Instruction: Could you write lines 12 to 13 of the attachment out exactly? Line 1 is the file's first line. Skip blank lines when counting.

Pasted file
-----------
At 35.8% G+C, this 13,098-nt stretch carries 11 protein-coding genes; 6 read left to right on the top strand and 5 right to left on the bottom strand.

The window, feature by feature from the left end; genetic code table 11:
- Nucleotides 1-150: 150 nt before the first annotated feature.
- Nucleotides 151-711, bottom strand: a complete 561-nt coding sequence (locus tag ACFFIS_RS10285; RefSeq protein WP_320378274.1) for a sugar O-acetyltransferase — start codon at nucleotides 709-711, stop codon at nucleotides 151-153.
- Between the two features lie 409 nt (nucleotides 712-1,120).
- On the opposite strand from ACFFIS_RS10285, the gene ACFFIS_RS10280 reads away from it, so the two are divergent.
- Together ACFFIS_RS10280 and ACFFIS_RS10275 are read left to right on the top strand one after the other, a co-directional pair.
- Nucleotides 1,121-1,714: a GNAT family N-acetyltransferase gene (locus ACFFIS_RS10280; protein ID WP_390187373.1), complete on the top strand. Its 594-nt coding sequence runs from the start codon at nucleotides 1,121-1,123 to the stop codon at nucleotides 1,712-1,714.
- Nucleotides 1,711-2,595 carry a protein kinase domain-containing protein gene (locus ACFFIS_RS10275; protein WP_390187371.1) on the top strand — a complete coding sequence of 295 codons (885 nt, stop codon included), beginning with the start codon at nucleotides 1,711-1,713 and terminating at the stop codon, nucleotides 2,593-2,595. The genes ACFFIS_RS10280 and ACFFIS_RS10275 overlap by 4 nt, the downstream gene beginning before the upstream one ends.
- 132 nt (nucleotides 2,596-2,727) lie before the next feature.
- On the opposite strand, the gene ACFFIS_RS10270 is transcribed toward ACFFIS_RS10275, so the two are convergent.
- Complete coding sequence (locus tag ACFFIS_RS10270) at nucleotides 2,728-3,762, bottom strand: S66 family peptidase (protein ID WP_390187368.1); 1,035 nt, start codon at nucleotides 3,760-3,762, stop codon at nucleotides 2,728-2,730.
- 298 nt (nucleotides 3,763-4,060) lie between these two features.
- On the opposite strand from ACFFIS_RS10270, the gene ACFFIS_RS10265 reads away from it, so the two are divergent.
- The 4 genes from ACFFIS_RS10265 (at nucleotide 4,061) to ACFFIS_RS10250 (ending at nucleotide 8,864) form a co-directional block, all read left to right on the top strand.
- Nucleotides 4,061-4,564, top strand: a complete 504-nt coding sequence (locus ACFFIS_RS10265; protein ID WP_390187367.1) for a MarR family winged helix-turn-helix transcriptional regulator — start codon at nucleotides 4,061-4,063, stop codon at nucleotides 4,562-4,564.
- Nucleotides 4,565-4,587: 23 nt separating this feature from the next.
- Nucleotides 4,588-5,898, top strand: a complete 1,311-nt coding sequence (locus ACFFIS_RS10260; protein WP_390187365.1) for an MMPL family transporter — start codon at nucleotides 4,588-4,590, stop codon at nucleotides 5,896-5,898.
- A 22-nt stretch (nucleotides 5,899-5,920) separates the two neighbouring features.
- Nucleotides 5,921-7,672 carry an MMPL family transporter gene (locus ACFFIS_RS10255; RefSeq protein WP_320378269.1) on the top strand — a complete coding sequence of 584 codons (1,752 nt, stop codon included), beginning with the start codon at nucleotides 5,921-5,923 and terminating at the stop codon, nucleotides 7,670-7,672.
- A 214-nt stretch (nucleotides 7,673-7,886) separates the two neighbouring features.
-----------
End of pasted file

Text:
- Complete coding sequence (locus tag ACFFIS_RS10270) at nucleotides 2,728-3,762, bottom strand: S66 family peptidase (protein ID WP_390187368.1); 1,035 nt, start codon at nucleotides 3,760-3,762, stop codon at nucleotides 2,728-2,730.
- 298 nt (nucleotides 3,763-4,060) lie between these two features.